A community solution

Nick Myall
Thursday 25 Feb 2016

This community housing project in Santa Monica replaces a vacant nursing home, adding density and activity to an urban corner site

Developed by Kevin Daly Architects for the Community Corporation of Santa Monica (CCSM), USA, Broadway Housing addresses the housing needs of families earning 30-60% of the local median income. The developer is committed to building and operating infill housing that is environmentally and economically sustainable in Santa Monica, a city known for progressive politics and daunting development regulations. 

The project replaces a vacant nursing home, adding density and activity to an urban corner site across from a large community park. The design aggregates two- and three bedroom units into four repeatable blocks, arranged in a pinwheel configuration around the site. After school programs are offered in a cluster of community buildings with planted roofs, arranged near the canopy of a mature shade tree.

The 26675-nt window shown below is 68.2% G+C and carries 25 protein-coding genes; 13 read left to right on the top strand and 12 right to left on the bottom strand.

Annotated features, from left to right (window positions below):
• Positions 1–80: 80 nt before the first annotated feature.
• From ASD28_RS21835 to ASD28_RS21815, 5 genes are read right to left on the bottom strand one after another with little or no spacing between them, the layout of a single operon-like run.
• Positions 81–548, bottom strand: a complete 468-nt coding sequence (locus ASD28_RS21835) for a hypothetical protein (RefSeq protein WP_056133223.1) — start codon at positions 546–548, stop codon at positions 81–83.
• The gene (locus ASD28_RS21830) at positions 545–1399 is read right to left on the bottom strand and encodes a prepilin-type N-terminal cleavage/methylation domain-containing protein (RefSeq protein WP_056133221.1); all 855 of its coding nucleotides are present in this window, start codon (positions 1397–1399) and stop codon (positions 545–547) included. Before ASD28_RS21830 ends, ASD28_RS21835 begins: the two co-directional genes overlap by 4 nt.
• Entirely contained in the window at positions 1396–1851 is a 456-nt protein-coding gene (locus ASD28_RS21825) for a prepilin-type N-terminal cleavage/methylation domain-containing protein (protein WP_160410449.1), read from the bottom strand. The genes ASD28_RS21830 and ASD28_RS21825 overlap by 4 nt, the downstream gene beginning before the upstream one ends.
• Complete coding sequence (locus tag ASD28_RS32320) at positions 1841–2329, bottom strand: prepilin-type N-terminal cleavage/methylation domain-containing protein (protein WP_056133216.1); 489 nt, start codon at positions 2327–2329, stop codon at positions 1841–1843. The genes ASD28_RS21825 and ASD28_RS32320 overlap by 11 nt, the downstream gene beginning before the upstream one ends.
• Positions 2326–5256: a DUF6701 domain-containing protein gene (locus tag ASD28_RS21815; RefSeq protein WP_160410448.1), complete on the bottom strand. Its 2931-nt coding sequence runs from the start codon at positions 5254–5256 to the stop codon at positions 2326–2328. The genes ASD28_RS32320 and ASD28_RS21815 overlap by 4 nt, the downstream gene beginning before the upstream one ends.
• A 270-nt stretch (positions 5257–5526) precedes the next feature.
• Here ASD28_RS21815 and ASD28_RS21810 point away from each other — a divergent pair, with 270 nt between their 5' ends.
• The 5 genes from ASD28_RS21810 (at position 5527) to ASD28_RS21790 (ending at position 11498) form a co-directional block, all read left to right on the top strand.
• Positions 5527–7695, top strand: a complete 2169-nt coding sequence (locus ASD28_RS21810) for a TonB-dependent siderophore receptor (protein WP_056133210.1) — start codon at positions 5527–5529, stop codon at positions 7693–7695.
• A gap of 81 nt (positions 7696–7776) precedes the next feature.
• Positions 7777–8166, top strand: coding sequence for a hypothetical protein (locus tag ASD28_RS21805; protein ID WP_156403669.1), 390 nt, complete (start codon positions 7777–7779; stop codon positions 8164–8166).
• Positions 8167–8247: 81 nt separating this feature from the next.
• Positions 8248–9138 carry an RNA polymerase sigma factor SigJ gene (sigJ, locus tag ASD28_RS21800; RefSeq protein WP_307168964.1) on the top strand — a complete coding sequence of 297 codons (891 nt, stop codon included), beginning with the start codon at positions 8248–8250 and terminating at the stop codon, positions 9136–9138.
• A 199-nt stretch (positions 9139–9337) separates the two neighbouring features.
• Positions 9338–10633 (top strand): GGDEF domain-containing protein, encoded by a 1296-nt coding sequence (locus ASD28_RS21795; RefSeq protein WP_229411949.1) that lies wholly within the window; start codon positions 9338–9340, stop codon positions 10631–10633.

The three story residential buildings are scattered around a starfish shaped internal courtyard with a planter that extends through the underground parking level, allowing mature Sycamore trees to thrive and shade the courtyard. The four residential blocks are connected by a multilevel bridge resembling a lattice house, adding layers of privacy yet providing views across the courtyard. The arrangement maximizes the opportunities of the 1.5 acre site, directing the views from sleeping spaces to the perimeter of the site. All of the units open to the central courtyard providing natural ventilation through each unit.

Sustainable design strategies are central to CCSM’s goal of building durable housing that is economical to operate. The project in naturally ventilated, so controlling daytime heat gain was a top design priority: planted roofs insulate community buildings to minimize heat accumulation in spaces used for late afternoon programs. The sun-facing “active” façade of each building is composed of extended window boxes that protect glazing from direct sun. These canted wall surfaces are also a rainscreen that allow ventilation behind the concrete board finish. The entire site is engineered to collect all roof and surface rain water and pipe it to an underground 15,000 gallon cistern where the water is clarified and used for landscape irrigation. 


Nick Myall

News Editor

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United States

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